Although claimants often cannot double dip LTD and SSDI, SSDI still provides them with health insurance and cost-of-living adjustments. These benefits are the real opportunity SSDI provides for employers.

[1] https://www.youtube.com/watch?v=or6YoXfHWSE

[2] https://www.nadr.org/news/377122/Four-Personal-Stories-Show-the-Effects-the-SSDI-Backlog-has-on-Peoples-Finances-and-Futures.htm

[3] https://www.ssa.gov/redbook/eng/definedisability.htm

[4] https://www.disabilitysecrets.com/advice.html

[5] https://www.consumerslife.com/EmployersCLIC/Products-for-Employers/Group-Long-Term-Disability-Insurance.aspx ; https://www.policygenius.com/disability-insurance/learn/long-term-disability-insurance-faqs/




When you hear the term ‘underinsurance,’ do you understand what it means?

By Bob Herum, Second Vice President, DI & GSI Sales, Ameritas

I picture the millions of working Americans who are employed, receive benefits through their employers, and yet, go about their daily activities without realizing the potential financial risk to their way of life. Specifically, I’m thinking of their income and what insurance they may have in place if they were hurt or became too sick to work—even for a few months.

Most working Americans depend on their income to pay their bills, yet few prepare for the devastating financial impact caused by temporary (or longer-term) illnesses and injuries. A third of employers in the U.S.—particularly large ones—provide a group long-term disability plan, however, few employees could describe the group plan they have through work or what it covers. Many workers assume the insurance they have through work or from social programs, like Social Security Disability Income insurance or worker’s compensation, will be sufficient if the need arises. Unfortunately, reality is likely much different.

Let’s consider an employee with traditional group long-term disability coverage through work. The employer usually pays some or all of the premium cost, which makes the benefit taxable and results in you receiving less money. We’ll also assume the plan design covers 60 percent of your “base earnings.” Base earnings typically don’t include variable compensation like bonuses, over-time, commissions or other employer-provided perks—leaving your additional income uninsured.

Here’s an example:

Base earnings $75,000 annually, or $6,250 per month.

60 percent of base earnings is $45,000, or $3,750 per month.

Assuming a 10 percent effective tax rate for federal and 4 percent for the state means that the $45,000 annual disability benefit is reduced to approximately $38,700, or $3,225 per month. I think it’s safe to say few people are aware of the impact of taxes on their disability insurance payments. The effects on an individual’s or family’s finances could be devastating if you needed to access your benefits.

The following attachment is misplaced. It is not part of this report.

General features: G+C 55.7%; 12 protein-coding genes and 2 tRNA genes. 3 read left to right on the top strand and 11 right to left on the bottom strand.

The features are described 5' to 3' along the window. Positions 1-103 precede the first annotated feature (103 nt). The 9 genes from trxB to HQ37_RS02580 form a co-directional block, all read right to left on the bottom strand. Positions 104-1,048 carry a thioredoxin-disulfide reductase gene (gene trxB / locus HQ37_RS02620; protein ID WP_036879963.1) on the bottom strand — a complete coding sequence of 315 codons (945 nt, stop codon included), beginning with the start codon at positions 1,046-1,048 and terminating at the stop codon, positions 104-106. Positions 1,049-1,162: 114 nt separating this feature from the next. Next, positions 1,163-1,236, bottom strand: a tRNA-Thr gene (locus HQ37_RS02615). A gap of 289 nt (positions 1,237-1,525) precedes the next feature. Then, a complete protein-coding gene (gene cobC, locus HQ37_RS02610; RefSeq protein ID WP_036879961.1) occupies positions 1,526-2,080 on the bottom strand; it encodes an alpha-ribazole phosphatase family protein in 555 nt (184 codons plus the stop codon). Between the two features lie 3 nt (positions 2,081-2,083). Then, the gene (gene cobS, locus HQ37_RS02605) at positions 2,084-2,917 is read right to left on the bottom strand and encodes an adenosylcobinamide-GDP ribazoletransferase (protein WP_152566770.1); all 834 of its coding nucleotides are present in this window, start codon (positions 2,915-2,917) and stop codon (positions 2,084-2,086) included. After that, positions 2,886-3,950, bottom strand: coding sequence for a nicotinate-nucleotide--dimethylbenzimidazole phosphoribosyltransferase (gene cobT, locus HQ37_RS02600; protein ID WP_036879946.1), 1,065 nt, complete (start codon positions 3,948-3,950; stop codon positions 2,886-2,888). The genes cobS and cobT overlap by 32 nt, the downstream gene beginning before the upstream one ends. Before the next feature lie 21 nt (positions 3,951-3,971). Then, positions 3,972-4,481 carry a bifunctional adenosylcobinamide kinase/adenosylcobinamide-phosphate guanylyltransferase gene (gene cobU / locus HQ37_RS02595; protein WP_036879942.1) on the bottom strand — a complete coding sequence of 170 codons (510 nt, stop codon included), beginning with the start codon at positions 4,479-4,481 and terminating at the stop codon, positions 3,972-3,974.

This impact is even more of an issue when you have significant variable income not covered under the definition of the group LTD contract. Business owners, sales people and employees who are eligible for bonuses and/or commissions may find the group plan even more inadequate since many group LTD contracts do not include that additional income in the calculation of benefits.

Another issue that may affect the more highly-compensated individuals is the group plan “LTD cap,”which is the maximum amount of benefit payable under the plan. Smaller employers usually have caps of $10,000 a month or less. It’s important to know that a 60 percent plan is by its design is going to limit the covered incomes as follows:

Cap                               Salary Covered 

$10,000/month                  $200,000

$7,500/month                    $150,000

$6,000/month                    $120,000

$4,000/month                    $100,000

When employees rely solely on their group LTD coverage, the percentage of income replaced can be inadequate. A better strategy you may want to consider is to add individual supplemental disability insurance coverage because the combination of the two protects a larger percentage of your income by filling in the gaps left by your group LTD coverage.

In addition to understanding how your group LTD plan works (if you have one), it is important to also know about how income protection options available from other sources work. Two other common sources of income when you cannot work are Social Security Disability Insurance and worker’s compensation. These programs do not pay you benefits in all situations and the process to qualify for SSDI can be lengthy. While each is important and should not be ignored, the reality is neither program will most likely allow you to continue your current lifestyle if you need to tap into these programs.

The SSDI program provides disability benefits to those with significant impairments and uses the following criteria to determine if you are eligible for benefits.

The definition of disability under Social Security is different than other programs. Social Security pays only for total disability. No benefits are payable for partial disability or for short-term disability.

We consider you disabled under Social Security rules if:

  • You cannot do work that you did before;
  • We decide that you cannot adjust to other work because of your medical condition(s); and
  • Your disability has lasted or is expected to last for at least one year or to result in death.

If you are denied SSDI benefits you may file an appeal. This process can take several months to several years before a determination is made.